Children’s Rights Litigation
Social media is taking over the globe. The Pew Research Internet Project states that in the United States, 95 percent of 12- to 17-year-old children are online. Teenagers are also sharing more and more information online: 91 percent of teenagers post a photo of themselves, 92 percent post their real name, and 71 percent post the city or town where they live. “Teens Fact Sheet,” Pew Res. Internet Project (Sept. 2012). This information, in the wrong hands, can be harmful to a child. The Children’s Online Privacy Protection Rule, designed to safeguard children’s information and access online, is a start, but it defines a child as someone under age 13, thus excluding the majority of underage Internet users: kids ages 13–18.
As attorneys for children, therefore, it is important that we talk to our clients about the use—and misuse—of social media. Children need to be aware that what they share on social media is never completely private and can be used against them, or against people they care about. One New York attorney notes that her office always advises kids to take down their social media sites completely once a case has begun, especially where the parties in the case are known to each other, but kids seldom comply (or they report they have complied when they haven’t). This is because the draw of social media, especially on teens, is extremely powerful. The key point for attorneys to remember about electronic communication is that privacy is never guaranteed. As the child’s lawyer, you will want to protect your client’s electronic privacy, while exploiting gaps in the electronic privacy of others.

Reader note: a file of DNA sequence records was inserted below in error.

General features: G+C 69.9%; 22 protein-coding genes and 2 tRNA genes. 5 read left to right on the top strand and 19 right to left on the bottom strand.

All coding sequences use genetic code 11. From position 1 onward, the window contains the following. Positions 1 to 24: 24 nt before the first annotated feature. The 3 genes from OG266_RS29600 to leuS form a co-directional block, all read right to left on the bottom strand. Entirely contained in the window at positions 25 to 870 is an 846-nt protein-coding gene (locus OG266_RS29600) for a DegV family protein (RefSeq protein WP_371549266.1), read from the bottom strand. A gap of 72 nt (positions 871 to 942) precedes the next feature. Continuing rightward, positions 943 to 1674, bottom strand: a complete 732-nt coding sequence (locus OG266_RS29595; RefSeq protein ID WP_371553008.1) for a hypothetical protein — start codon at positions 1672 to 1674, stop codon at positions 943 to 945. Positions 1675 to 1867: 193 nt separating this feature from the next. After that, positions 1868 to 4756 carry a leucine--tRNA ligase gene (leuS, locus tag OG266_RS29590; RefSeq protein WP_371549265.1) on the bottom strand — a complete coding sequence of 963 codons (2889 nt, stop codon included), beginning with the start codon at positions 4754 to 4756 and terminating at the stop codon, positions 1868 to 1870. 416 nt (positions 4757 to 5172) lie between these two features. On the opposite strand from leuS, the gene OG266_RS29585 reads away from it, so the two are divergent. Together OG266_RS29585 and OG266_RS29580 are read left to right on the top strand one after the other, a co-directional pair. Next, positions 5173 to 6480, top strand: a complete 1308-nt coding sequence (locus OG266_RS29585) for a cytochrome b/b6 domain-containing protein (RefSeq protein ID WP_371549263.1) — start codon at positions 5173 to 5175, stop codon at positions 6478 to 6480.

Family Law Commons, Juvenile Law Commons, Litigation Commons
©2015. Published in Children's Rights Litigation, Vol. 17, No. 2, Winter 2015, by the American Bar Association. Reproduced with permission. All rights reserved. This information or any portion thereof may not be copied or disseminated in any form or by any means or stored in an electronic database or retrieval system without the express written consent of the American Bar Association or the copyright holder.